GitHub renews its vulnerability report rewards program
Network security and ethical hacking specialists from the International Institute of Cyber Security report that GitHub, the code hosting platform owned by Microsoft, has made some changes to its vulnerability bounty program. The program, which has been running for five years now, will offer higher rewards and broad legal protections for hackers who choose to participate in it.
GitHub decided to eliminate the maximum amount that an ethical hacker could receive by reporting vulnerabilities in the platform. In a relevant case, a hacker could aspire to receive between $20k USD and $30k USD worth of bounty, although GitHub ensures that an outstanding investigation could receive “a significantly higher amount”.
In general, Github bounty range includes:
- Between $10k USD and $20k USD for critical vulnerabilities
- Between $4k USD and $10k USD for medium severity vulnerabilities
- Between $610 USD and $2k USD for low-risk vulnerabilities
“It’s getting harder for network security researchers to find critical vulnerabilities on GitHub, so we think it’s necessary that they receive rewards in line with their efforts”, says GitHub’s release.
All services hosted under the domain GitHub.com participate in the program, including GitHub Education, GitHub leaning Lab, GitHub Jobs and the GitHub Desktop application. The GitHub Enterprise cloud service is also within the scope of the rewards program.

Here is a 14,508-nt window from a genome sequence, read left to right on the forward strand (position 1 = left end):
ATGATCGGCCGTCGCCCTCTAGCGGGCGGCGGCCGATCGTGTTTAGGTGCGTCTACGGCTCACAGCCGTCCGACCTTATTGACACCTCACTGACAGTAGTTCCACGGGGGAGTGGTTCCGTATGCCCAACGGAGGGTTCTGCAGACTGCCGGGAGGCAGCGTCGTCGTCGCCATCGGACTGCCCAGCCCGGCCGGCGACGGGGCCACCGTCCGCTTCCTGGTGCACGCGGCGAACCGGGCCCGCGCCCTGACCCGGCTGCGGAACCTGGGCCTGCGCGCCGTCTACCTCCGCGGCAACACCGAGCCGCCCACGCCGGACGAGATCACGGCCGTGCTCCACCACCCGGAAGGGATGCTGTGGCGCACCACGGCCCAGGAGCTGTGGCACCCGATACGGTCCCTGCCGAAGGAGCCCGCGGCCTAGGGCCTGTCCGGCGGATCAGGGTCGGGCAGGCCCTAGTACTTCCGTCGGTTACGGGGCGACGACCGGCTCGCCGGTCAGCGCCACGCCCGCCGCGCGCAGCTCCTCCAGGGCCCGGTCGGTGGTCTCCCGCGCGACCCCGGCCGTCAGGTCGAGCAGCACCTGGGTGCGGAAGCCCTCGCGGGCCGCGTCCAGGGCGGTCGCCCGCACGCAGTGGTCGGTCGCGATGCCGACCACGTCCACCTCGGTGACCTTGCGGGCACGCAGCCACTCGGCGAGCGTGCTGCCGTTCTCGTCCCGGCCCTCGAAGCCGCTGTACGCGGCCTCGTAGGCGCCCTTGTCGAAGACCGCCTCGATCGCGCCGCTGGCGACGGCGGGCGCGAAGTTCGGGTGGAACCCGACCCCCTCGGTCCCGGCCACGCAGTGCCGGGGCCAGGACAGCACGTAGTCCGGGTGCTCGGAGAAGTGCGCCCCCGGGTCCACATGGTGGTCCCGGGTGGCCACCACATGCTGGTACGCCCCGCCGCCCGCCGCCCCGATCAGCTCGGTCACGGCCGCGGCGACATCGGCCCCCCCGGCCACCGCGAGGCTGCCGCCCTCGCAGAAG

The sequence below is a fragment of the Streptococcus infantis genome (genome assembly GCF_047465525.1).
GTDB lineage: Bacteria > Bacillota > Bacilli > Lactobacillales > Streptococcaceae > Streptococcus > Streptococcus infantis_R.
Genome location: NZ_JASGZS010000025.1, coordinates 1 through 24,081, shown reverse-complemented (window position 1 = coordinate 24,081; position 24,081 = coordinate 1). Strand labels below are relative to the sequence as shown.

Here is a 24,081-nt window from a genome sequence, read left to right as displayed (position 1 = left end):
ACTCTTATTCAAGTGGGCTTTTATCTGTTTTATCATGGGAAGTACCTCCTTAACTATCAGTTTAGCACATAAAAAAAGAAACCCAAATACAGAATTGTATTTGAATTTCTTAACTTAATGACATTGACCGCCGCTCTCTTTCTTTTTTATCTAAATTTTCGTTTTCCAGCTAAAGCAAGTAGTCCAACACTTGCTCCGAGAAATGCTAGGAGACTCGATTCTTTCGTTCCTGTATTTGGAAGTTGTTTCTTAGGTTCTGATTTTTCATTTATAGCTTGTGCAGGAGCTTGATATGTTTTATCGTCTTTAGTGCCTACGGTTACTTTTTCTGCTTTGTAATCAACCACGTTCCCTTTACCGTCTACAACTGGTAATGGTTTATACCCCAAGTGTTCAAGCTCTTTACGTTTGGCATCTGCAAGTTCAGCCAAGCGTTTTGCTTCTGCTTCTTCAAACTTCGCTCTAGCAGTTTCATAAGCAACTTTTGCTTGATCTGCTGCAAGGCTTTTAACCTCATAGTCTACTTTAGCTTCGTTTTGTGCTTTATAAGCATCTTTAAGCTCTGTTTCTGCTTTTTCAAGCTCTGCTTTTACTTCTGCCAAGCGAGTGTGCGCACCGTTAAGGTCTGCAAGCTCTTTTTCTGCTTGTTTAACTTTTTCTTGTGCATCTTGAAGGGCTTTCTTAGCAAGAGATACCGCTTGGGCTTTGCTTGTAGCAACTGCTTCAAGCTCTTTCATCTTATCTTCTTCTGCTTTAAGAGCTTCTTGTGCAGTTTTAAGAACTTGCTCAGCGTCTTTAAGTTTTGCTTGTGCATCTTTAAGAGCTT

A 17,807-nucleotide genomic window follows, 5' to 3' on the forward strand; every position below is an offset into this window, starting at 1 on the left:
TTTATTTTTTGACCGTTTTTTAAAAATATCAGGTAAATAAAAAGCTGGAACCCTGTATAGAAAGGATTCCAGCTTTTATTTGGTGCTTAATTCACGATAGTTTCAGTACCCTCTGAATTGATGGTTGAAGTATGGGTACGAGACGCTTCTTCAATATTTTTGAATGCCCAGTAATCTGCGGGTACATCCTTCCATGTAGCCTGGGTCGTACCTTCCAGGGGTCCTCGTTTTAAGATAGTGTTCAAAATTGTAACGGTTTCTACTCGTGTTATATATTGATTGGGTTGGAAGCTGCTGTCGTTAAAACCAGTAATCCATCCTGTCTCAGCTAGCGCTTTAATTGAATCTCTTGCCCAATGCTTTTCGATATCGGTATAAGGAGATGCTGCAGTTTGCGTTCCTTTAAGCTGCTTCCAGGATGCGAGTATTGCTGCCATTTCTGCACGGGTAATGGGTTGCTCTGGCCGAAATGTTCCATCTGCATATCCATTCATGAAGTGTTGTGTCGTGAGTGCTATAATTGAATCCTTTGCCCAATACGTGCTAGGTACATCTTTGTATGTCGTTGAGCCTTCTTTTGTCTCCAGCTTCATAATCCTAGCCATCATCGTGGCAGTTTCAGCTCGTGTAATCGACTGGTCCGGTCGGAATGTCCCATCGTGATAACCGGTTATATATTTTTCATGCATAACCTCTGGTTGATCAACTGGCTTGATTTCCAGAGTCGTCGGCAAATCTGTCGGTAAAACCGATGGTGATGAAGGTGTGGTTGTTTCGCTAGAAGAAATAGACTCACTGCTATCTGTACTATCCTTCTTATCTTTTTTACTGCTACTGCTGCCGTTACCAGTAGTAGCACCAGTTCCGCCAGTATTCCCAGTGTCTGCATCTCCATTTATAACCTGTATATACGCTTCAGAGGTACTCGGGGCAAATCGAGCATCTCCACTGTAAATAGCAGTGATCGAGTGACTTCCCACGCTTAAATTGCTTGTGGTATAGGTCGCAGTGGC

Finally, GitHub wanted network security experts to stop running some legal risks for participating in the rewards program. The platform decided to add a new set of legal terms to the rewards program to protect researchers determined to find critical vulnerabilities. GitHub is committed not to sue investigators if, by mistake, they exceed the scope of the program, it also offers the same level of protection against third parties.
“To encourage the investigation and disclosure responsible for security vulnerabilities, we shall not undertake civil or criminal actions, nor will we send notices to police authorities for accidental or bona fide violations of this policy”, specifies the new version of GitHub vulnerability bounty program.
He is a well-known expert in mobile security and malware analysis. He studied Computer Science at NYU and started working as a cyber security analyst in 2003. He is actively working as an anti-malware expert. He also worked for security companies like Kaspersky Lab. His everyday job includes researching about new malware and cyber security incidents. Also he has deep level of knowledge in mobile security and mobile vulnerabilities.